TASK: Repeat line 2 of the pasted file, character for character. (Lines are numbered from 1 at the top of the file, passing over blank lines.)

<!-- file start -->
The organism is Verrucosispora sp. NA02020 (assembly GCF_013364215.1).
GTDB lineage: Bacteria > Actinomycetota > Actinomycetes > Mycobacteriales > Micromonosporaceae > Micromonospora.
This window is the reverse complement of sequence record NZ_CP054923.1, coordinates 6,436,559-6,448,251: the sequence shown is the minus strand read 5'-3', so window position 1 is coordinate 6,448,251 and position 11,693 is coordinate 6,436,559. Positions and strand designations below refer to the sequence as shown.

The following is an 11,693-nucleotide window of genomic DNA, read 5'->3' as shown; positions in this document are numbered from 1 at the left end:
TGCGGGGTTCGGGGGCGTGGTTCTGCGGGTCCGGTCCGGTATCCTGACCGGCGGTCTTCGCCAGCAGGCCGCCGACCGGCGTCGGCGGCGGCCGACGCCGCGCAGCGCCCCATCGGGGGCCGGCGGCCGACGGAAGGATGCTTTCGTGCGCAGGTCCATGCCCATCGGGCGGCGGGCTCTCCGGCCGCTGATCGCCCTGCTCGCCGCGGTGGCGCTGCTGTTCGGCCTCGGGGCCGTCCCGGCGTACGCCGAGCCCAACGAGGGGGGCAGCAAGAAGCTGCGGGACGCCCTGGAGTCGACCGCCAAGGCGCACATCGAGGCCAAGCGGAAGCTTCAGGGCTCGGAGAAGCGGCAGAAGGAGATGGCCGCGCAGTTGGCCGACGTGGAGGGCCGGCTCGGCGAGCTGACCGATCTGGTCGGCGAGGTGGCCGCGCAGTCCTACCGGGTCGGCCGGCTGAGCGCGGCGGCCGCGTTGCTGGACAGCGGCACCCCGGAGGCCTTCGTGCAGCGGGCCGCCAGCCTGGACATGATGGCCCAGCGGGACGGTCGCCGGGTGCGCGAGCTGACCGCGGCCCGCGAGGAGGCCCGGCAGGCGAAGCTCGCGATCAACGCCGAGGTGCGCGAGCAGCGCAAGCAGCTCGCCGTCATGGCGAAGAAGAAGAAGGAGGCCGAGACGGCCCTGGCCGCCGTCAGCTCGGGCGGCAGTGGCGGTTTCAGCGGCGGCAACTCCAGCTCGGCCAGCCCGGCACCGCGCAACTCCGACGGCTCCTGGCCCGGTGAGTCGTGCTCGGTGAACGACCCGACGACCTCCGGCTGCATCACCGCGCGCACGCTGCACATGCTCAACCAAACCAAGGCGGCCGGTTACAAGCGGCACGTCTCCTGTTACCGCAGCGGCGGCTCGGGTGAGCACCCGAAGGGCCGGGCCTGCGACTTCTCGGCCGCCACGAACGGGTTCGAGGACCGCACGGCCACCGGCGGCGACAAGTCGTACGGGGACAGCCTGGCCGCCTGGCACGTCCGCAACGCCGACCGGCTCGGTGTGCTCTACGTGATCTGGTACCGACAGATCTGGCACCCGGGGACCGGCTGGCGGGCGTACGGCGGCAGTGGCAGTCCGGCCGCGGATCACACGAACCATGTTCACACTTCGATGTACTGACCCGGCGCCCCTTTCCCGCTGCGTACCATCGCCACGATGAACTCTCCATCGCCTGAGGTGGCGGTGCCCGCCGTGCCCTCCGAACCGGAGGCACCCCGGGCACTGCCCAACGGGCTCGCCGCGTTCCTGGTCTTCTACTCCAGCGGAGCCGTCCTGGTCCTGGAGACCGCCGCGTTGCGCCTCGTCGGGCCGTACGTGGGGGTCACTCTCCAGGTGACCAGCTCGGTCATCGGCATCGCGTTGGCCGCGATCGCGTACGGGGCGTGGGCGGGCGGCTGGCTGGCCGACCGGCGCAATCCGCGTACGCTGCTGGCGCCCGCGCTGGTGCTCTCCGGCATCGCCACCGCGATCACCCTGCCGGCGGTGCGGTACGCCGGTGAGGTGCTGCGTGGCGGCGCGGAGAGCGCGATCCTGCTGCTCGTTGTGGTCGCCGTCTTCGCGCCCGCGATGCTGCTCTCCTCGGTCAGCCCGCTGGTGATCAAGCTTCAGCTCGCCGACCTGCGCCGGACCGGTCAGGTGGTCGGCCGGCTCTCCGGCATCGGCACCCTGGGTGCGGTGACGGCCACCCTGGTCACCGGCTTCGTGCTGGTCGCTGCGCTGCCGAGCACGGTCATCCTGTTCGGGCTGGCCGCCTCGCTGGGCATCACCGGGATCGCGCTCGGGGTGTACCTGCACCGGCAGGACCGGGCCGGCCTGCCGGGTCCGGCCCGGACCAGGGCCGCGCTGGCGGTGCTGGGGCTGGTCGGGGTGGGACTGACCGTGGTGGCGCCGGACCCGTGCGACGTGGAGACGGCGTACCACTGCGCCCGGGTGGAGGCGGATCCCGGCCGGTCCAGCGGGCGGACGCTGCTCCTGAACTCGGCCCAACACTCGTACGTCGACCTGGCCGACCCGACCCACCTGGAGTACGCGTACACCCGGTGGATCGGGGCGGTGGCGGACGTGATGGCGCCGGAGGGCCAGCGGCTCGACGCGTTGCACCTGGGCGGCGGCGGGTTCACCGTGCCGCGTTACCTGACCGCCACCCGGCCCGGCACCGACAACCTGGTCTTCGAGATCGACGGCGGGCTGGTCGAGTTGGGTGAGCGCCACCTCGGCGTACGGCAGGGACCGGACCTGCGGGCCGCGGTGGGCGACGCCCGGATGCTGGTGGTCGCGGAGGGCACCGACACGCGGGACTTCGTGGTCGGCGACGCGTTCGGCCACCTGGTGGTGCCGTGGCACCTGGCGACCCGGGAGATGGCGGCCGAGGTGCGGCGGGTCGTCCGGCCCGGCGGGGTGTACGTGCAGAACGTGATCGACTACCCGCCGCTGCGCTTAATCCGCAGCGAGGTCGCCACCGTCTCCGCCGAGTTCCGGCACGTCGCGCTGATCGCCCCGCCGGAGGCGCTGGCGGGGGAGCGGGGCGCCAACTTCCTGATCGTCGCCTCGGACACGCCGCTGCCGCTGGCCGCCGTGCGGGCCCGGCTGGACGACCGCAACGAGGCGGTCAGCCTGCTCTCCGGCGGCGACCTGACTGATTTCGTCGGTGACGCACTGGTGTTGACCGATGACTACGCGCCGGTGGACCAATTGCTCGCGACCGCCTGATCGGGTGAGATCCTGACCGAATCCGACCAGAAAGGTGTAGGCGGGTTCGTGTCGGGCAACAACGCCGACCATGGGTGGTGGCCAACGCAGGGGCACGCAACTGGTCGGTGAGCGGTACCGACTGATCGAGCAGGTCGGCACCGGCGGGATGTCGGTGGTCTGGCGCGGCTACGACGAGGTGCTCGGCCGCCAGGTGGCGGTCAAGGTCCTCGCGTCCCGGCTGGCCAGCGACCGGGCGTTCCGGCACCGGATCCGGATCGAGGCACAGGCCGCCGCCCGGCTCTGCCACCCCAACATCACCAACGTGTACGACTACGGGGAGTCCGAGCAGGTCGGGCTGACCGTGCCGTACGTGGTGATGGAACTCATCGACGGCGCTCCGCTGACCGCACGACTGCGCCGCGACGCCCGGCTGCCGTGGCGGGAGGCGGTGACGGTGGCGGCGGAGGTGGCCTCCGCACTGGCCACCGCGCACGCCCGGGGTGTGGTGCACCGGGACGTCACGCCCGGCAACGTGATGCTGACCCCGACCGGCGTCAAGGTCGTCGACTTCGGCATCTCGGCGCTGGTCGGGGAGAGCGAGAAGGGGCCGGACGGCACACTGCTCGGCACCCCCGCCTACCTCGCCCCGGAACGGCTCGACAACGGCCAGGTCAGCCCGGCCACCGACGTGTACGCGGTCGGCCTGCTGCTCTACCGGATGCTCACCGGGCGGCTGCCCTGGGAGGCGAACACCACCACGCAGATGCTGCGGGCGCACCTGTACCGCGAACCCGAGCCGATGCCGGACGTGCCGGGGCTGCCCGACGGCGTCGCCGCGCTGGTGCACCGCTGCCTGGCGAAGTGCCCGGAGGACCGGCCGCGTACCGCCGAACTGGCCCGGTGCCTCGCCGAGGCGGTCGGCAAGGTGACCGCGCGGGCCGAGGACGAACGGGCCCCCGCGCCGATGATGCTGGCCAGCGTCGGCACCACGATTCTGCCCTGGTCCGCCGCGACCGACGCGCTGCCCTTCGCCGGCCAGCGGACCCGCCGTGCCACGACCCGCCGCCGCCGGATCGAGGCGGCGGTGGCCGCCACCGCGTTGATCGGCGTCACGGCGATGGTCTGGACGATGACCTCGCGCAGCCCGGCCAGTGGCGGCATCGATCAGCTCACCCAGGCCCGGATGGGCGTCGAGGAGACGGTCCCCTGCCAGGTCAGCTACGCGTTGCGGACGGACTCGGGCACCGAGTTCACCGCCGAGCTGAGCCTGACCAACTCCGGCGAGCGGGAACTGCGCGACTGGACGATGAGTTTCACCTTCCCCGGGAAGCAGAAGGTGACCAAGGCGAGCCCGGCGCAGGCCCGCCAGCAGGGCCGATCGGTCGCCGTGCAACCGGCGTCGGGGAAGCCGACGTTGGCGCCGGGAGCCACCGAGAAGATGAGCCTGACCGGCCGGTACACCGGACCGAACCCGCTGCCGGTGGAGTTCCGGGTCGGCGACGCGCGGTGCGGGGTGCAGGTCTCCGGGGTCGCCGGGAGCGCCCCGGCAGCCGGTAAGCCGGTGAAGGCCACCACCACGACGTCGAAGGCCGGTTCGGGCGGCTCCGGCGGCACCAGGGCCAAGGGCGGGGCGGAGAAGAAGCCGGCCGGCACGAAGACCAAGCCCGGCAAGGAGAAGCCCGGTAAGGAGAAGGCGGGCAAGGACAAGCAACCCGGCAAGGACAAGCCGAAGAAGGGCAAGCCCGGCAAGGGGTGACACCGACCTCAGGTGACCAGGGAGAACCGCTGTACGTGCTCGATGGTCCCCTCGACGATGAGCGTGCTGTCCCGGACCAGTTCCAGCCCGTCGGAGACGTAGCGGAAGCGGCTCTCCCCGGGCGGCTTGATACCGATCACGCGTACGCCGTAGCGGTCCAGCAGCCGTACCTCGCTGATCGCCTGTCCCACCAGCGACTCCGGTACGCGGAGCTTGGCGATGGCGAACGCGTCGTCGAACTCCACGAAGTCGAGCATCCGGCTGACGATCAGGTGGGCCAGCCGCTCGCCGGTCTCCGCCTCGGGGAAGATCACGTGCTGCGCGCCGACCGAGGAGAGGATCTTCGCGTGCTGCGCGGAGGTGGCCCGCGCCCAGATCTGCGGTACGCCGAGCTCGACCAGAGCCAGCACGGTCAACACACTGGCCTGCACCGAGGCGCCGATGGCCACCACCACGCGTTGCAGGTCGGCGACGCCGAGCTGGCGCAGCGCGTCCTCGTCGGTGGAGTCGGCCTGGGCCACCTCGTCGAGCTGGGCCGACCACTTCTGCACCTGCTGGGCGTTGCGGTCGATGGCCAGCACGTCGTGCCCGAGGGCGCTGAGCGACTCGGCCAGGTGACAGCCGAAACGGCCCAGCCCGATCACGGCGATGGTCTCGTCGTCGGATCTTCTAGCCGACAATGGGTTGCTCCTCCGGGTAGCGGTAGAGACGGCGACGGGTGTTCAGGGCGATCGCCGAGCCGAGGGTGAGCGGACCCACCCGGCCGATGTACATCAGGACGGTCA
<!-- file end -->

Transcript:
GTDB lineage: Bacteria > Actinomycetota > Actinomycetes > Mycobacteriales > Micromonosporaceae > Micromonospora.